1) I am not an MP. 2) Would you prefer a career that requires you to move every three years and gives you no say OVER a career that lets you pick your permanent domicile within what, 70 square miles maybe? You've already been there and done that and you hated it. 3) I've lived in Chicago pretty much my whole life (minus a few stints here and there) and I wouldn't live anywhere else. Your speak as if Chicago is the only city you can get hired in, your career is used in every city, county, and state in the damn country. If you don't like my city then leave. Why would you want to work here if you hate it so much? Don't talk to me like I don't know what it's like to have to make residency requirements for a career, you know what it's like to sleep in the desert for seven months and Chicago is a lot more attractive of an option. It doesn't matter if NONE of us "know what it's like" to have a residency requirement. We ALL know what it's like to make sacrifices and if those sacrifices are too much for us to make we ALL know how to LEAVE. let me guess, you grew up in the suburbs, you work for Chicago for the action, but don't want to reside around us? Get a job in a busy suburb and get out, quit crying. You should be lucky to have a career with such good benefits and decent pay, a lot of Americans are struggling. The ISP let you move around throughout your career, go to them.

                        Comment


                        • #13
                          Did you sign up for this job HOPING residency would just go away? Guess what, it isn't. MY great city of Chicago (and I say MY because you probably were a suburban snob, Officer J, who called MY CITY home from your cul-de-sac house) will never turn into the next Detriot. BOTH of my parents have residency requirements and wouldn't have raised me or my siblings anywhere else in the world. If you were proud of your job, proud of this city, than you wouldn't be crying over residency. You need to sack up and raise your kids where they can ride their bikes to the park, walk home from school, and not worry that the sidewalk ends at the end of their fake community.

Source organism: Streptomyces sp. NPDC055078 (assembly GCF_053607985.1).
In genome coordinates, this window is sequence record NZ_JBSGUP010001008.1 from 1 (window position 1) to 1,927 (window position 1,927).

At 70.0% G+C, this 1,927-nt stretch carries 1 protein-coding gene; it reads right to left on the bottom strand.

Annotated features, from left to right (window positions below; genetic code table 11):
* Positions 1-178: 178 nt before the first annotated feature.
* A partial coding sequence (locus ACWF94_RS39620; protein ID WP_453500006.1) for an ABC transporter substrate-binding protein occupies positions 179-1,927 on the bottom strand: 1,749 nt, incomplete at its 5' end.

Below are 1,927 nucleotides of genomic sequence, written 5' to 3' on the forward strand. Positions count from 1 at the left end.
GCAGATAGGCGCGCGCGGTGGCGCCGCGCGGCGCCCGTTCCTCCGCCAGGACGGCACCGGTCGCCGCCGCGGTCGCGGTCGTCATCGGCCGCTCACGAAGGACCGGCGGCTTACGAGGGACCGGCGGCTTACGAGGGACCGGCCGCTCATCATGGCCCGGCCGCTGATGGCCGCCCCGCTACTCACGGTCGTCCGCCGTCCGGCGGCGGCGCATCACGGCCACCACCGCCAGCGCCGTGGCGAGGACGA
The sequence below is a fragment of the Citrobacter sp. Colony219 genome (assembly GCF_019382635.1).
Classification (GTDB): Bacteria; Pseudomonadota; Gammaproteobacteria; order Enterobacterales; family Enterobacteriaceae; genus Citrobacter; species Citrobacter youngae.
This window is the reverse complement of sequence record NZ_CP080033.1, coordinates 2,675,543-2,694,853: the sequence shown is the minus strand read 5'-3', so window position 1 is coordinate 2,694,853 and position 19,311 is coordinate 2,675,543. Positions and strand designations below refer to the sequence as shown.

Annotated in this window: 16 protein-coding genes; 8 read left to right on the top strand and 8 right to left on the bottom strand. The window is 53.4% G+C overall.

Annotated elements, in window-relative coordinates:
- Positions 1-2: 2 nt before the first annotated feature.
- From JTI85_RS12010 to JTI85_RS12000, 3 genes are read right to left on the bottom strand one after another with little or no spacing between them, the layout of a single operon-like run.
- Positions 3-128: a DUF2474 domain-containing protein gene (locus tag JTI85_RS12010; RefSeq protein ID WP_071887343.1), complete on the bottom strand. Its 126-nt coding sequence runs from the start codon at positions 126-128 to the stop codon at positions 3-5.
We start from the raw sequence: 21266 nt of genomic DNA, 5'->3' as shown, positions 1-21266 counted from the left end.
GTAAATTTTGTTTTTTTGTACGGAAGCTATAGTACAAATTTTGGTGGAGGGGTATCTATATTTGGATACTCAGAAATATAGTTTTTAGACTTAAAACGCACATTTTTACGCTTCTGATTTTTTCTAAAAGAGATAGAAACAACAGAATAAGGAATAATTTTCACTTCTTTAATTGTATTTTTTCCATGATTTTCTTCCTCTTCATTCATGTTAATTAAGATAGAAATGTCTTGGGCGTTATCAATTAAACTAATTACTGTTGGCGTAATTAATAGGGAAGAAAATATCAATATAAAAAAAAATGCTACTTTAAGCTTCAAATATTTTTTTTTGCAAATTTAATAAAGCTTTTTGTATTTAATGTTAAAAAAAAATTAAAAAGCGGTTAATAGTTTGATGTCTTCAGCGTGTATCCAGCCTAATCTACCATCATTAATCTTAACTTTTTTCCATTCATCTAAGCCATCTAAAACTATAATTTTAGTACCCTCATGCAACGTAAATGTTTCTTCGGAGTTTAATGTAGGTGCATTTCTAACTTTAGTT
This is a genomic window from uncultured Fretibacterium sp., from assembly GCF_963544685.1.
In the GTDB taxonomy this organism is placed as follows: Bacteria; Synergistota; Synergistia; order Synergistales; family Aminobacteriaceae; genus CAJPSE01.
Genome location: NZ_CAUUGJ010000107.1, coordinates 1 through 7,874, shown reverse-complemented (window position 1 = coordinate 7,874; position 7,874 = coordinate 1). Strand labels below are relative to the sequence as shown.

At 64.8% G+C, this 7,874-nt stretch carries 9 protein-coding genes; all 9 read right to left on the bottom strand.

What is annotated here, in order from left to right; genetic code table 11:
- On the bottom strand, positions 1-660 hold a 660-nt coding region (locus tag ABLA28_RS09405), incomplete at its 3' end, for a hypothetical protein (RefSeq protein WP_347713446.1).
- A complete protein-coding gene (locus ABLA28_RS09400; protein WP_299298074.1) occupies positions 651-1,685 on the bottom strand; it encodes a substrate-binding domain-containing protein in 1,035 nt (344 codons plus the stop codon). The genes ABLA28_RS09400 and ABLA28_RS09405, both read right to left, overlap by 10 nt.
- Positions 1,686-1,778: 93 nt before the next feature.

As for your wannabe comment, you're the wannabe. You wish you were born and raised in this amazing city that pays for everything you give to that family of your's.

                          Comment


                          • #14
                            Gettin a little feisty in here.

                            I do love Chicago as much as you guys, lived on the south side all my life up until joining the military. But it would be nice to have no residency requirement. Wouldn't it be nice to buy a 1800 sq ft house for 140 thousand that's only a few years old? As opposed to a house that costs twice as much that was built in the 1920's?

                            Comment


                            • #15
                              Originally posted by BearsSox View Post
                              .... Wouldn't it be nice to buy a 1800 sq ft house for 140 thousand that's only a few years old? As opposed to a house that costs twice as much that was built in the 1920's?
                              What planet is this located on?